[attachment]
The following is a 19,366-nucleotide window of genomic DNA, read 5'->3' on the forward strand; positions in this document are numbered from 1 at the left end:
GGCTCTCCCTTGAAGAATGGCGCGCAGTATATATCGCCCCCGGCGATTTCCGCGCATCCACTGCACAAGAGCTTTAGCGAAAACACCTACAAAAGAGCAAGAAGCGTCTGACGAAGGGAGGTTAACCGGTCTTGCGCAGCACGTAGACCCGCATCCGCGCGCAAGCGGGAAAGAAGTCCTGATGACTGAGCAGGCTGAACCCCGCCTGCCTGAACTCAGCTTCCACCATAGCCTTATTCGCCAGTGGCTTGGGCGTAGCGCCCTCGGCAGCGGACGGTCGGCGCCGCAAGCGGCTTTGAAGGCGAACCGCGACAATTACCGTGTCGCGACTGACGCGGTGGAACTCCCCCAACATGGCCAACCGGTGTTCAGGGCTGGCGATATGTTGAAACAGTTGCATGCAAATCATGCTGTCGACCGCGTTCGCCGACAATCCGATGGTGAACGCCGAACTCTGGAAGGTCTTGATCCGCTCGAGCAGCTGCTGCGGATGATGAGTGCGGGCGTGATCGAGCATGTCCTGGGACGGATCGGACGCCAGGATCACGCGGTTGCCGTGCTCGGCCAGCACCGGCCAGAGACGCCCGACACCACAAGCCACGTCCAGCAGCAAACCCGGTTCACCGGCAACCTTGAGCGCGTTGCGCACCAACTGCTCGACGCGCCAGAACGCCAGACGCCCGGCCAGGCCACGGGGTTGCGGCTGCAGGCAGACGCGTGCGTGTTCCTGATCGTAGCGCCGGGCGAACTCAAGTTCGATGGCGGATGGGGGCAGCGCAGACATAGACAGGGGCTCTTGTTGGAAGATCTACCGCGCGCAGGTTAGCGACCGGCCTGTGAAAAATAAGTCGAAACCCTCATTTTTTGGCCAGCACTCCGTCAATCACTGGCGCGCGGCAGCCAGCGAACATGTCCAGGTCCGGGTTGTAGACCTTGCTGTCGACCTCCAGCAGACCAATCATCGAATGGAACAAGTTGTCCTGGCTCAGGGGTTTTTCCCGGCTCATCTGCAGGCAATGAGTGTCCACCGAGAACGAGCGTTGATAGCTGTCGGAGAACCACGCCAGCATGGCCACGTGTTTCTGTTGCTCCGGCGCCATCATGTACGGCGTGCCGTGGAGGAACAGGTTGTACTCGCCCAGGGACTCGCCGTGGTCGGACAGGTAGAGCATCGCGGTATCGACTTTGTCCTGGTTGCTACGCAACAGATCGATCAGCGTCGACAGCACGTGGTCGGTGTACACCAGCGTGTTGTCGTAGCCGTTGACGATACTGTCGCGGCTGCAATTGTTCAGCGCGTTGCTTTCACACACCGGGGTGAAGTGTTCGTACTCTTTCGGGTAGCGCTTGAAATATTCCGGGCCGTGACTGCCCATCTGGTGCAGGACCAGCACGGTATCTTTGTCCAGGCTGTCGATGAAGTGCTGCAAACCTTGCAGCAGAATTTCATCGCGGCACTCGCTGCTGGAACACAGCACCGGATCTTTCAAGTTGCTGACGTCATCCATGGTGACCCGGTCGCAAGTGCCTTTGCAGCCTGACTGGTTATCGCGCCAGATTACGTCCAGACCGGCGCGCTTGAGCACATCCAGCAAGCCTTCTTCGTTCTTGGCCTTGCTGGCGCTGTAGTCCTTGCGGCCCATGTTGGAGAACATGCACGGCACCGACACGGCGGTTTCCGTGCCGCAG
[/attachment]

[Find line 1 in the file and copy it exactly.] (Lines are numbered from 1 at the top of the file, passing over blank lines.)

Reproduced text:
The following is a 19,366-nucleotide window of genomic DNA, read 5'->3' on the forward strand; positions in this document are numbered from 1 at the left end: